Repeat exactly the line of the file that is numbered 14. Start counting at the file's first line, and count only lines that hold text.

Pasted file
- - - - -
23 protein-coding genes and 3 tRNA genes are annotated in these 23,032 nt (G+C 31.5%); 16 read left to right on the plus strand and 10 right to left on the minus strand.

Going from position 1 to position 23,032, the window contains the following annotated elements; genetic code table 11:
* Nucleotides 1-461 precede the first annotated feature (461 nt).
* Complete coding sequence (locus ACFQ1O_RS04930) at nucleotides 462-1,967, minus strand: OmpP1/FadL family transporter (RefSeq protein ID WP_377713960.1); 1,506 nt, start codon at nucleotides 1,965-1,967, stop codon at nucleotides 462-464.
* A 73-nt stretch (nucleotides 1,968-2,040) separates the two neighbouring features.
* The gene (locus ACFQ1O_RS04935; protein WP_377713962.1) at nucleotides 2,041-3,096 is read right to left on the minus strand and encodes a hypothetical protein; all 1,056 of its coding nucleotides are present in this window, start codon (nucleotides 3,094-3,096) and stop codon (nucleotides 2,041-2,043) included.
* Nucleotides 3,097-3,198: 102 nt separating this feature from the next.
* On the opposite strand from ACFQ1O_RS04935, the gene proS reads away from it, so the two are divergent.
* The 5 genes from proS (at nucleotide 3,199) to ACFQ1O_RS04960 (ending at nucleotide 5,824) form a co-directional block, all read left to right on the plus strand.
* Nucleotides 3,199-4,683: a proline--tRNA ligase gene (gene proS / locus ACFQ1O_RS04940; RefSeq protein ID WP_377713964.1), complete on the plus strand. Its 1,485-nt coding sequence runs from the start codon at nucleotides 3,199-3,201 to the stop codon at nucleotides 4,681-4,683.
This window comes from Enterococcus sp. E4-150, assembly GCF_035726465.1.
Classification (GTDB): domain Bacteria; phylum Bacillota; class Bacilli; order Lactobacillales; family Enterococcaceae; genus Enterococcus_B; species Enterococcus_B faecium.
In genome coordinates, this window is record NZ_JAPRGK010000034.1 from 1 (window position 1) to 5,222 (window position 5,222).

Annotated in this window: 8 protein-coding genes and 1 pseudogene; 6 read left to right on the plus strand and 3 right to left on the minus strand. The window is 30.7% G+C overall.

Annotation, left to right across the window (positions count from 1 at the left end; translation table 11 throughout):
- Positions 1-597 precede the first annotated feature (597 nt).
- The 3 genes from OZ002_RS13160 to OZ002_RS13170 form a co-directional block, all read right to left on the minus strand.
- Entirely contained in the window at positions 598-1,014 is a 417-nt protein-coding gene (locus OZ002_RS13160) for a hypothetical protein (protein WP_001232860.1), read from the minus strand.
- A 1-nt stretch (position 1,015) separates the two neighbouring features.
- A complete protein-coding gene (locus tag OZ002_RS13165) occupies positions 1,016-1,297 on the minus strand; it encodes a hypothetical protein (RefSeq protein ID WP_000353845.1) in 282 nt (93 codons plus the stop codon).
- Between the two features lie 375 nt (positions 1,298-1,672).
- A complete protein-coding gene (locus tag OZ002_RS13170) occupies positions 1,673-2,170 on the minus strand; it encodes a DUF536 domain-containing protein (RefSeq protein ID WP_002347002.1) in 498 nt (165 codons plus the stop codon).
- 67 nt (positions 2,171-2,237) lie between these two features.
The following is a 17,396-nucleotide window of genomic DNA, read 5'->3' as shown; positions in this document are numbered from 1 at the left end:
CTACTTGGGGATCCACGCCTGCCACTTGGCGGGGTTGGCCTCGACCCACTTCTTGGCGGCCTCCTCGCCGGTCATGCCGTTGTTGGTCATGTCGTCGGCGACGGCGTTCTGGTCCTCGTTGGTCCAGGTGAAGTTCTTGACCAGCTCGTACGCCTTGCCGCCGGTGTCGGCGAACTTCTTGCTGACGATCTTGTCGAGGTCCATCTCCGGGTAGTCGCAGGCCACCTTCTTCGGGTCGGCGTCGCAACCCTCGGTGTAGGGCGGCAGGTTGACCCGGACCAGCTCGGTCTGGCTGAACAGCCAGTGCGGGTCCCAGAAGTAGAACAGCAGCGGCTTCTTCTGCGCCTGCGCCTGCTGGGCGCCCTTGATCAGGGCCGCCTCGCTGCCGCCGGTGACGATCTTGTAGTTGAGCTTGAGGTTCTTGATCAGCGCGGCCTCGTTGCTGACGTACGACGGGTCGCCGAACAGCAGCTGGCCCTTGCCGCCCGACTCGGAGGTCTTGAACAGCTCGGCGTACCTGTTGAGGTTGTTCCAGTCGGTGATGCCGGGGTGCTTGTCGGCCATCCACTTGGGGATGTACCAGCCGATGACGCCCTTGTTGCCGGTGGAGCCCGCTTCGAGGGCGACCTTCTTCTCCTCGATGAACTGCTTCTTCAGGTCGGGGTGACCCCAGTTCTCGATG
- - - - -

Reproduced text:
Annotated in this window: 8 protein-coding genes and 1 pseudogene; 6 read left to right on the plus strand and 3 right to left on the minus strand. The window is 30.7% G+C overall.